As we wrap up 2015 and begin a new year it may be a good
time to reflect on your customer service model. Is it as good as it can or
As a small business owner, I am very tuned in on service. It
is one of the very reasons I started my business â€" I am passionate about
building relationships and making a difference in my clientâ€™s business lives. I
find it curious that one of the fundamental building blocks of business -
creating a good and memorable service experience is all-too-often lacking.
This past weekend I stopped in to Fleet Farm to pick up some
treats for my dogs - my favorite place to shop for them. As I stood in the
checkout line, I watched the young man assisting each customer. It was clear he
is required to ask certain questions about the shopping experience and also to
create awareness of some of their services. He rattled everything off so
quickly, that the customers could not understand what he said. He repeated the
information just as quickly the second time around. No eye contact whatsoever.
It appeared that he didnâ€™t care about the messages he was conveying. Iâ€™m sure
his conversion rate on new credit cards, hunting and fishing licenses and
actually creating a pleasant shopping experience are nearly non-existent.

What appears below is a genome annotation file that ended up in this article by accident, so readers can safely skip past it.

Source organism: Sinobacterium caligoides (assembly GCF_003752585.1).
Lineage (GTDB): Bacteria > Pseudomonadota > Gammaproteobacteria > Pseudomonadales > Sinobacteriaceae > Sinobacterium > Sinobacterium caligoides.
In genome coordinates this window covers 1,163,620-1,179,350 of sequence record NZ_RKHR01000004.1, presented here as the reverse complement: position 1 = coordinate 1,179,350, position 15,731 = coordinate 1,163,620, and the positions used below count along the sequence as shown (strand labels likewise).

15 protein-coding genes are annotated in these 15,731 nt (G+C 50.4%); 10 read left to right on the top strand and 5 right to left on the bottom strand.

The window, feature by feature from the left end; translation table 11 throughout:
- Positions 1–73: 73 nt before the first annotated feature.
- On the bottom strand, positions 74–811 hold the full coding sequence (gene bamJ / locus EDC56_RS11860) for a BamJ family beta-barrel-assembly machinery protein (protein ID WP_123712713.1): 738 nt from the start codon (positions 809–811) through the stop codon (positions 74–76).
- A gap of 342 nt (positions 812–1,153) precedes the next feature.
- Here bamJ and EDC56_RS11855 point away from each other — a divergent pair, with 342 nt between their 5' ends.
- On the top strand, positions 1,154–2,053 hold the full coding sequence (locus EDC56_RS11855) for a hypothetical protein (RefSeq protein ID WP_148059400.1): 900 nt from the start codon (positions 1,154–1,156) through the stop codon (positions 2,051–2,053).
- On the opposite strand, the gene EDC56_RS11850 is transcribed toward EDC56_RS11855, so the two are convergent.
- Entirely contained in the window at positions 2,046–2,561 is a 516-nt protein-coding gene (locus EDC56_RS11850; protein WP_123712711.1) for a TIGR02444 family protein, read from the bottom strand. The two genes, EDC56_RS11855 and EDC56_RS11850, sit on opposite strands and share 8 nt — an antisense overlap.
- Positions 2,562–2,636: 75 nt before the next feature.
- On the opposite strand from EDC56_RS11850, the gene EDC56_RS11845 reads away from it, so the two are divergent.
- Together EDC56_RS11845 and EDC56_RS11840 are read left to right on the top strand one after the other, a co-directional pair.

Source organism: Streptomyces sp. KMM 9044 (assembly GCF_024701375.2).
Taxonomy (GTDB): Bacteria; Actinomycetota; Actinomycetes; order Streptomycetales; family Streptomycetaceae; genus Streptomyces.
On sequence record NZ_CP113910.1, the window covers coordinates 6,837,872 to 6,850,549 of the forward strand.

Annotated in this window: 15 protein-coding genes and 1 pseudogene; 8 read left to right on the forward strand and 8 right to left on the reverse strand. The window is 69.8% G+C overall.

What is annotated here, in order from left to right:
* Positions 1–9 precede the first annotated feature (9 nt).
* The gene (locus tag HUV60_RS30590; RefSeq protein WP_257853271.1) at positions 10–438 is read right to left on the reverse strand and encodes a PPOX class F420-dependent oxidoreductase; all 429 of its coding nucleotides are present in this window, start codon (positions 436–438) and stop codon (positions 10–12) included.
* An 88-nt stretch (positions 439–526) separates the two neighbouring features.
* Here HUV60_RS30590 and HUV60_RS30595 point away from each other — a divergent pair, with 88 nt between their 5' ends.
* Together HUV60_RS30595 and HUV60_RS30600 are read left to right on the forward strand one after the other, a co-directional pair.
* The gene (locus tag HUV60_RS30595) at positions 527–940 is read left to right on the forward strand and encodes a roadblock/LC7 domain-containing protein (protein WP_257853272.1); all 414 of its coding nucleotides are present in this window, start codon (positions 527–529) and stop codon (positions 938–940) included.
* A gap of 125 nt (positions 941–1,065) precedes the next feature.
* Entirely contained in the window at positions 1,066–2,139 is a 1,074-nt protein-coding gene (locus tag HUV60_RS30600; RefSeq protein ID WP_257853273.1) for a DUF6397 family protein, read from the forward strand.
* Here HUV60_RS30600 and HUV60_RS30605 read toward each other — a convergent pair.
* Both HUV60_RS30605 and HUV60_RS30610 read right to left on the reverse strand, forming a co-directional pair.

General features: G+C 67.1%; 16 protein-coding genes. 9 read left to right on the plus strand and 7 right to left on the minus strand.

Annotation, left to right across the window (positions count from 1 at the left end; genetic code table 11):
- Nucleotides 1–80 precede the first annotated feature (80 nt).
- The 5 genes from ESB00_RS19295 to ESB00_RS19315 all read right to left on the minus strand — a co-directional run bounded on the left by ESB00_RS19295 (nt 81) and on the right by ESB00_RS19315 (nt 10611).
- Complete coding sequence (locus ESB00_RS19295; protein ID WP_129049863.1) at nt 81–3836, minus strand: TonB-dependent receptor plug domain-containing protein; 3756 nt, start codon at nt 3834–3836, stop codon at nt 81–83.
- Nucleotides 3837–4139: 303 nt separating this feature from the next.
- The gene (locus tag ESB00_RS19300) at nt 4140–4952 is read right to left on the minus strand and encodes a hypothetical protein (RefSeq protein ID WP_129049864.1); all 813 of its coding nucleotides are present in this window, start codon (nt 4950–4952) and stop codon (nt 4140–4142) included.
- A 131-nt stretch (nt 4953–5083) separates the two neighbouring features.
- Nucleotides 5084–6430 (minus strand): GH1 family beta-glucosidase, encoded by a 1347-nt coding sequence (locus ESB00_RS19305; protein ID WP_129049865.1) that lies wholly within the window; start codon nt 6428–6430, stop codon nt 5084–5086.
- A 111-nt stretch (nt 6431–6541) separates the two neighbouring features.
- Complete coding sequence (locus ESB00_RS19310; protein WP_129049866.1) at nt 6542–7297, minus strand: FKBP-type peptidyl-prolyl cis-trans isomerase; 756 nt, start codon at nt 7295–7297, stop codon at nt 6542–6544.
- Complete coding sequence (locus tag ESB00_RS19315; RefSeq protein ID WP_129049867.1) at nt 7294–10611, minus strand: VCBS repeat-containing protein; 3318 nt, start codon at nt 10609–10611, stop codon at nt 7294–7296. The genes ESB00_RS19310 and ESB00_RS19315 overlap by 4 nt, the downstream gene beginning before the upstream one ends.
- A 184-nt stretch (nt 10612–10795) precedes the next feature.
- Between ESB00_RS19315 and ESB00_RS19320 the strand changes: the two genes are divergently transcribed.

Perhaps he was just having a bad day. Think of the number of negative
interactions he may have had during a busy December day. How might that impact
Fleet Farmâ€™s sales performance?
Retake. Imagine this experience just a little differently.
This same young man greeted his customers with a warm smile, looking them in
the eyes, and asked â€śDid you find everything you were looking for?â€ť The
customer will likely smile back â€" itâ€™s infectious. Then caringly as he starts
to scan the items, asked if they would like to save 10% on their purchase
today. It may seem more genuine and like he truly cares about helping them save
on their purchase. As he nears the end of the sale â€" still smiling reminds the
customer that hunting and fishing licenses are available for purchase at the
customer service counter, with a warm smile. Then finally extends a wish for a
good day â€" with eye contact. Do you think he may have better up-sale and cross-sale
results? Even if his customers donâ€™t buy anything additional, they will likely
leave feeling like they just had great service.
I experience poor customer service more often than I care to
acknowledge. In fact, I have seen business fail because they completely
overlooked defining a service model.
Just a few small changes in customer interactions can make a
world of difference in business. I often refer to it as the secret sauce to
success. People can choose to make purchase from many difference sources. Often
it is the service that keeps them coming back. They may even be willing to pay